So, a lovely night, enjoyed by all. And it was great to be there with good friends Stuart Machin, Bob Cordery, Nick Bradbeer and Jim Wallman. We are all looking forward to the next one :)



Sunday, 4 November 2018

Finishing off my Napoleonics

Many years ago I got a couple of Figurehead 1/2400 fleet packs covering Trafalgar which I got painted by A&AGE when they offered a painting service I added a few extras, and then got a Danish fleet at anchor to do Copenhagen. After picking up a pile of unpainted models on Ebay I did a few, but then the project languished in a box for ages (th Copenhagen project was in 2001, so we are talking 18 odd years here).

Trafalgar weekend this year was also Rory McCreadie's memorial game which we fought out using his collection of 1/2400s (Tumbling Dice). Returning from the event I reminded myself about the lead pile in my own collection. Inspired by the game (and working on a fleet level set of rules for which 1/2400 is ideal) I resolved to finish off the remaining models. This afternoon I accomplished this as ten new Spanish SOLs, a similar number of Spanish frigates, ten merchants, two American frigates and a host of unrated ships came off the painting table.



These will win no awards if looked at up close but when viewed from a short distance as the wargaming gods decree they look perfectly reasonable.

Monday, 22 October 2018

Rory's Trafalgar Weekend

This weekend was Rory McCreadie's memorial battle of Trafalgar wargame. Rory's birthday was on October 21st but alas he died before seeing the game he'd so keenly wished to see become a reality.

The game itself was played on the 20th at the Entoyment shop in Poole (it was my first visit, what a lovely place!). We fought out the battle using a modified version of Osprey's "Fighting Sail" which plays a lot better than the original - still quite bloody as more than one 74 went from pristine to shattered in a single broadside, but less so than the original. I commanded the rear third of the Alied line, playing the role of Gravina and Alava, facing off against Cuthbert Collingwood's Lee Column. Africa attempted to engage the head of  or line but that was sheer folly and she was reduced to matchwood very quickly. Our fleet admiral decided that offence was the best form of defence and so we headed upwind slightly to close the range and attempted to commence a "hook" around the rear of where we expected the British lines to be.  The was never really going to work but it did mean that Collingwood and his leading ships sailed into something of a cul de sac and were quickly overwhelmed - for the second Traf refight in a row plying the allies Royal Sovereign was the first ship I captured. As the rest of the Lee Column came up the battle descended into a fierce close quarter battle. As in the real action I wasn't really sure what was going on elsewhere, other than to see that our middle squadron and the head of the British Weather Column shot each other to pieces (Victory pierced the line, the following ships were not so fortunate) and the head of our line doubled back in an attempt to get into the action which was starting to be successful as the game ended.







Fighting Sail uses a fleet morale system, with each side having a morale point level based on their starting forces which is eroded through damage and ship loss - when a sides morale points fall to zero the fleet disengages and the battle is lost. The scores for both sides tumbled and things could have gone either way but in the end our gunfire began to tell (and I made some wicked saving throws to stave off some heavy damage at the end), and it fell to one of my Spanish 74s, Montanes, to fire the broadside that finally reduced the British score to zero and to secure victory for the allies.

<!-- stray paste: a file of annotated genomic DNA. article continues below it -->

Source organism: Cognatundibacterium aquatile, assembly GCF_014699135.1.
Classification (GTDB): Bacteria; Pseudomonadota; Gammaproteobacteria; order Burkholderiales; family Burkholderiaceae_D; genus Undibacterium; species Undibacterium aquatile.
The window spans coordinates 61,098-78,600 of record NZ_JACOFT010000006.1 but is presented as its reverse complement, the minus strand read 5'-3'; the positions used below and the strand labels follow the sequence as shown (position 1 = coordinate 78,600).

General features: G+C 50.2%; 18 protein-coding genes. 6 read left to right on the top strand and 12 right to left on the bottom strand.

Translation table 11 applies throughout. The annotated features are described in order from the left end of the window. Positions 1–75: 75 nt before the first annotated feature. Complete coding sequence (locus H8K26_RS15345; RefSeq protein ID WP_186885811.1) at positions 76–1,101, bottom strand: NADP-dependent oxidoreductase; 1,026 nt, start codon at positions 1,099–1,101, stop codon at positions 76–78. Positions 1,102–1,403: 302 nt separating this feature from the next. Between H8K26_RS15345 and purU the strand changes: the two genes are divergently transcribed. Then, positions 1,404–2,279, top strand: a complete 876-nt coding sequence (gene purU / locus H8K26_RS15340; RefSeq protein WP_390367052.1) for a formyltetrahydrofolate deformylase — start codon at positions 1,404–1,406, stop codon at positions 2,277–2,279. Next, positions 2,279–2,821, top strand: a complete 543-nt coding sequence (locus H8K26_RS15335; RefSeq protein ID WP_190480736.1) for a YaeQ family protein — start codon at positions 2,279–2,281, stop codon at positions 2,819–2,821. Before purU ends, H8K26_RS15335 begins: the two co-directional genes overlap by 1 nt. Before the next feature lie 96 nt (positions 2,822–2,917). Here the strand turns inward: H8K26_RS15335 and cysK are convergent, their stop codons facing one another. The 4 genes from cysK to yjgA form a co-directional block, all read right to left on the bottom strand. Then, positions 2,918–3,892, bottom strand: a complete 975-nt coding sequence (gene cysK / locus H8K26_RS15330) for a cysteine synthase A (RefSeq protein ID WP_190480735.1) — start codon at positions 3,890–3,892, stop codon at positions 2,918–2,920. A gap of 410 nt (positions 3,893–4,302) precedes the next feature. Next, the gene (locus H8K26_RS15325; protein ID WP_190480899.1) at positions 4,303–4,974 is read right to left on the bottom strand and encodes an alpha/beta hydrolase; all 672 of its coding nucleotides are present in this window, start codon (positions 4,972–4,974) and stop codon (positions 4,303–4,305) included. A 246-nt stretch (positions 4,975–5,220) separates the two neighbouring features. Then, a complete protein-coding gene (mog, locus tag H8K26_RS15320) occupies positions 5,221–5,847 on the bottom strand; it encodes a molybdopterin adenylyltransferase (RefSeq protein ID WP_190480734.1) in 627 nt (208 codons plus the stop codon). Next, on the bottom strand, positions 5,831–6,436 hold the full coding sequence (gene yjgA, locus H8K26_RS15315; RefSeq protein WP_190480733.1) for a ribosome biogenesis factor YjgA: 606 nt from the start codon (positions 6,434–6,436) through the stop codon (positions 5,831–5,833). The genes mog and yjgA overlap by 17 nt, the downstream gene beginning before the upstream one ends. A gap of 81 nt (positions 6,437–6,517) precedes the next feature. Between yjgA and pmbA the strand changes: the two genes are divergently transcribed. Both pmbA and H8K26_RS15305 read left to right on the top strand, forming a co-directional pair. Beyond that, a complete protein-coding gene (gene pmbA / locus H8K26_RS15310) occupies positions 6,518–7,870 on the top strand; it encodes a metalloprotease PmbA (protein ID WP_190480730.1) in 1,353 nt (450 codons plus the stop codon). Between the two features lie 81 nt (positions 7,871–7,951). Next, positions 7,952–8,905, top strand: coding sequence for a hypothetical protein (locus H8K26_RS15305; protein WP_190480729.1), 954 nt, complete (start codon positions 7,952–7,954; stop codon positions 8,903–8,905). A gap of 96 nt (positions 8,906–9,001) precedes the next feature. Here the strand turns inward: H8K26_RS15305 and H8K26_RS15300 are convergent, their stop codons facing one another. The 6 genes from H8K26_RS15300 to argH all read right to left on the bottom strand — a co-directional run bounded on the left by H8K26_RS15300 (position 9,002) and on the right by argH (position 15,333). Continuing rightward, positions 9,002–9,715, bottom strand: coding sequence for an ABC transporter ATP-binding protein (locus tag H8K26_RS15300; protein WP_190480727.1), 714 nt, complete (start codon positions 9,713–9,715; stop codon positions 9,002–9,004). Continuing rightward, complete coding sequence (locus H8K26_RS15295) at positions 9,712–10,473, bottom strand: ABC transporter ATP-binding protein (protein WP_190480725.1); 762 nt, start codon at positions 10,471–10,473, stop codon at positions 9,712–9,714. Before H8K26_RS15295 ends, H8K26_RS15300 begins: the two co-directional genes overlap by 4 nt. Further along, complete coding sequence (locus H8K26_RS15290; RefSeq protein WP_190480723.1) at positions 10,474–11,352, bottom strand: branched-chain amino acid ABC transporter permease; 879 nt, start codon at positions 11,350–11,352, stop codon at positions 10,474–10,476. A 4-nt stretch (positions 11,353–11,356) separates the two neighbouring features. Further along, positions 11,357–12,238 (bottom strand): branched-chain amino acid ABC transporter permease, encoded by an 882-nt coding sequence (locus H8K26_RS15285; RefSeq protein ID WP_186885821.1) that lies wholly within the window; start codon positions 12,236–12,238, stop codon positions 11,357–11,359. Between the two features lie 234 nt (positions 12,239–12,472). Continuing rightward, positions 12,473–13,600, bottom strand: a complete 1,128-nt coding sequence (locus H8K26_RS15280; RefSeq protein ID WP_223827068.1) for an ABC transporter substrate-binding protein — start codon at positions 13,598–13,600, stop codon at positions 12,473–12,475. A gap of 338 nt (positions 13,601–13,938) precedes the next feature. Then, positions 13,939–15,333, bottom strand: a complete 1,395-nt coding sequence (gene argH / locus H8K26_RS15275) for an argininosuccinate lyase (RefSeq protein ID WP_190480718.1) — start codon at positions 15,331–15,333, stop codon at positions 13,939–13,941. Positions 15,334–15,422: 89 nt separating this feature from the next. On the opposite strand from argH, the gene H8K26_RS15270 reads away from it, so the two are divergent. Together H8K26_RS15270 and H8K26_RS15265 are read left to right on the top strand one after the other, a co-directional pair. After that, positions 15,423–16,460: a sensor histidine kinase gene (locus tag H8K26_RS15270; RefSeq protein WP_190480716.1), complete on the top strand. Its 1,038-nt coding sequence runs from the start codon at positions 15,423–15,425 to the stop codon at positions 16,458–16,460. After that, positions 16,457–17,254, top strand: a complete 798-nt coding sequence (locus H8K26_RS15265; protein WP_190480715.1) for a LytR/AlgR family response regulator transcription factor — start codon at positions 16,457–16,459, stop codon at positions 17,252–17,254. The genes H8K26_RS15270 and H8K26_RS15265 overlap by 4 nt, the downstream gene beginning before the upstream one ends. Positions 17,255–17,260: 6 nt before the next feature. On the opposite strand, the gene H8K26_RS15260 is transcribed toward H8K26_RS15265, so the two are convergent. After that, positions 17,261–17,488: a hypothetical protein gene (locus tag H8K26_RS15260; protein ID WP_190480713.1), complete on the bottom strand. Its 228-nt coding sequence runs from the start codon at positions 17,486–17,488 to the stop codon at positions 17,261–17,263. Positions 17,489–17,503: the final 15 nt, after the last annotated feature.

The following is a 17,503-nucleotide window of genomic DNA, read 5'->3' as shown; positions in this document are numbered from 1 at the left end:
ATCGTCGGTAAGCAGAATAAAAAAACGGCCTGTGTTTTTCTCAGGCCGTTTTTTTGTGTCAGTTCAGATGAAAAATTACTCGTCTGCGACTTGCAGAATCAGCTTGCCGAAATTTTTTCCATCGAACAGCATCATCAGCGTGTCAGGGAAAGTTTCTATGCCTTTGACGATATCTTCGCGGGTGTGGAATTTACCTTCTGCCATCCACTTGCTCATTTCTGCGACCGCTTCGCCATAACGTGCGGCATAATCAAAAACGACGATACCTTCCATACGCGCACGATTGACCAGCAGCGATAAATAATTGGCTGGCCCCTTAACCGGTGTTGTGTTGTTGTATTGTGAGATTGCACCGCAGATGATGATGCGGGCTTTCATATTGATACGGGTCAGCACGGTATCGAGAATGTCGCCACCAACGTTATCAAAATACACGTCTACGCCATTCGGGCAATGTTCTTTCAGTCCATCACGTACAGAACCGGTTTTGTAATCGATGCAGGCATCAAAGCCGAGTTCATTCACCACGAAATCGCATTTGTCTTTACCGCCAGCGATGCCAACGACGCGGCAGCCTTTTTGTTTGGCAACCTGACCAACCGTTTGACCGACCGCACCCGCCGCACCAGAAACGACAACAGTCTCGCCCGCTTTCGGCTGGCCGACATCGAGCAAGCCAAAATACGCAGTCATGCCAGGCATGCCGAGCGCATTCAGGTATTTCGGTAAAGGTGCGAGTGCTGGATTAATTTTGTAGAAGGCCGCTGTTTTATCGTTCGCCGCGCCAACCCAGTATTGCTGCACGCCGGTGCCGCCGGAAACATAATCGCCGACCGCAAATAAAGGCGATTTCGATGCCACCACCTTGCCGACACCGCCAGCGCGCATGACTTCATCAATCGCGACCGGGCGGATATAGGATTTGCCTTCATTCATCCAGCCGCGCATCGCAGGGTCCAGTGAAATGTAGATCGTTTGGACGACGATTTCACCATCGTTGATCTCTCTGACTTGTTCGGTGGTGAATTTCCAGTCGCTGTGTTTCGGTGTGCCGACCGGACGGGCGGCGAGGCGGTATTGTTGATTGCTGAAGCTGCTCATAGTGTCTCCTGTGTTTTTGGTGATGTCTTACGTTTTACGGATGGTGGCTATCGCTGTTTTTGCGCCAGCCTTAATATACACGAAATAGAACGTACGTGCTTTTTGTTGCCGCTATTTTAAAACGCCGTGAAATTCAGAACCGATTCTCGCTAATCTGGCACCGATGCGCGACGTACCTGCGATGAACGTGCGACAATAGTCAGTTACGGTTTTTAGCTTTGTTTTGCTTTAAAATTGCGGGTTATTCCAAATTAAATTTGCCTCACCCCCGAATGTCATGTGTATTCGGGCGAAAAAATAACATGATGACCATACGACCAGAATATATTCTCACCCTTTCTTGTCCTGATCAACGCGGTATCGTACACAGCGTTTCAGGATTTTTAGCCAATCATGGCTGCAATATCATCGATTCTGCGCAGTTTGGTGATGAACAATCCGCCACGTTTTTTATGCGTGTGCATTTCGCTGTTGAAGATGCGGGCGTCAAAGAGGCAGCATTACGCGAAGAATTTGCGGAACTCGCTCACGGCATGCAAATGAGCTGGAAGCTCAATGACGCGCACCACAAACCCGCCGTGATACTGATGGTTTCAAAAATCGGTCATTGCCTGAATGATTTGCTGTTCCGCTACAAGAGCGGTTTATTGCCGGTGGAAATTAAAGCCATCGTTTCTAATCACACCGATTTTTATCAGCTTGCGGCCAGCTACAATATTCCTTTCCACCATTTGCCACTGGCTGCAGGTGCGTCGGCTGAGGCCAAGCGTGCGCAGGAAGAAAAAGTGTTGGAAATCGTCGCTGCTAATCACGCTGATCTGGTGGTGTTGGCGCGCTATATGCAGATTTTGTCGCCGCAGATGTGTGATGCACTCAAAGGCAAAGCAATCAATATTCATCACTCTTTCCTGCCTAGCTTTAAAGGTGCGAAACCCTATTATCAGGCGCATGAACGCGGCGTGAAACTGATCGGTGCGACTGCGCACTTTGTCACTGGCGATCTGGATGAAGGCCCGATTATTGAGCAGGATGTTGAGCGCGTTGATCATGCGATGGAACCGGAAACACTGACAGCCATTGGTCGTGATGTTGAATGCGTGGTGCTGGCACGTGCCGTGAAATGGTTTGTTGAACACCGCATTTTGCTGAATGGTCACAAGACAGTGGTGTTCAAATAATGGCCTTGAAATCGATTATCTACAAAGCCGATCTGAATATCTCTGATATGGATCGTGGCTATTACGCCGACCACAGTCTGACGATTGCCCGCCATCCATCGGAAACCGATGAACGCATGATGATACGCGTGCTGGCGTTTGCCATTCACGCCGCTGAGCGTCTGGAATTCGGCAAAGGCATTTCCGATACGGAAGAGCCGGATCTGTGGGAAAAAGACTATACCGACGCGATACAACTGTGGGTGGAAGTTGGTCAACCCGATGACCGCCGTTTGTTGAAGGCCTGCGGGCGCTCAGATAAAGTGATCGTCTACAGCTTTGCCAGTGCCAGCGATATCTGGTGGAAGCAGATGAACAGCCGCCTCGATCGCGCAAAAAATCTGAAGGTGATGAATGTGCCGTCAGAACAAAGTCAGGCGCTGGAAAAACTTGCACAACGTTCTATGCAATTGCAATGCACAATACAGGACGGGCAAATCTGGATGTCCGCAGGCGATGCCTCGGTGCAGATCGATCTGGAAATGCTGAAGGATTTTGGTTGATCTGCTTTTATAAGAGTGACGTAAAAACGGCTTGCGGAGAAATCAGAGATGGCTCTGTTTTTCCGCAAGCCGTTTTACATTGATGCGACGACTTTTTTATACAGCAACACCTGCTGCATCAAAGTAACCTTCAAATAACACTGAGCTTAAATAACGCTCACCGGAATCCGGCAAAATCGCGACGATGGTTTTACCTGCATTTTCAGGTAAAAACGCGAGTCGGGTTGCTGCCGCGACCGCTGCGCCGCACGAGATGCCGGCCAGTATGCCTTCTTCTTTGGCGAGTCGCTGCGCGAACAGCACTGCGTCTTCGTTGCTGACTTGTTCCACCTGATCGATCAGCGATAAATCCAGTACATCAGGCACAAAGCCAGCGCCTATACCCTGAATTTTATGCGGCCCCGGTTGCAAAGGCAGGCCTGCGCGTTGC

The game itself was great fun, played out in very good spirits. Rory would have been very pleased with the result!

I stayed over on Saturday night and on Sunday we played out a game between the Royal Navy and two pirate factions. The governor and his daughter were heading home to England with the fortune he had amassed whilst in the East Indies across a dangerous stretch of the Indian Ocean whereupon they were set upon by Chinese and Arab pirates. A fast, furious and fun game ensued, in which the Governor's transport was captured by the Chinese, then by the Arabs, follwoing whicjh a see-saw battle of boarding and counterboarding saw the prize change hands 6 times. In the end the Chinese were victorious, the Arab ships being heavily damaged and the Royal Navy sloop and schooners crippled, but able to escape to tell the tale. Another jolly good game, and literally laugh-out-loud fun!






Thursday, 27 September 2018

Manxman

Fifteen years ago I bought a large box of battered and broken 1/600 WW2 warships. I was putting together the moderls for the NWS 60th anniversary refight of North Cape and the wrecks were  a useful source of spare parts for other models that I was renovating. In amongst the wrecks was a half decent model of Manxman, the fast minelayer from WW2. I thought that would be an ideal model to do up to go with my 1/600 coastal forces models.

Fast forward 15 years (and two house moves) and the model has been languishing in a box all that time, waiting for her refit. I came across the model by chance and decided now was the time. A quick application of hacksaw to the lower hull to make a waterline model, some rugged wire masts as befits a wargaming model that may encounter ham-fists, a scenic base and a rummage through the spares box to replace a few missing items and she was ready for the paint shop. I applied a a representative disruptive camouflage scheme, a light black/brown wash, dry brushing of the ship and the sea, and some additional wake and all finished :)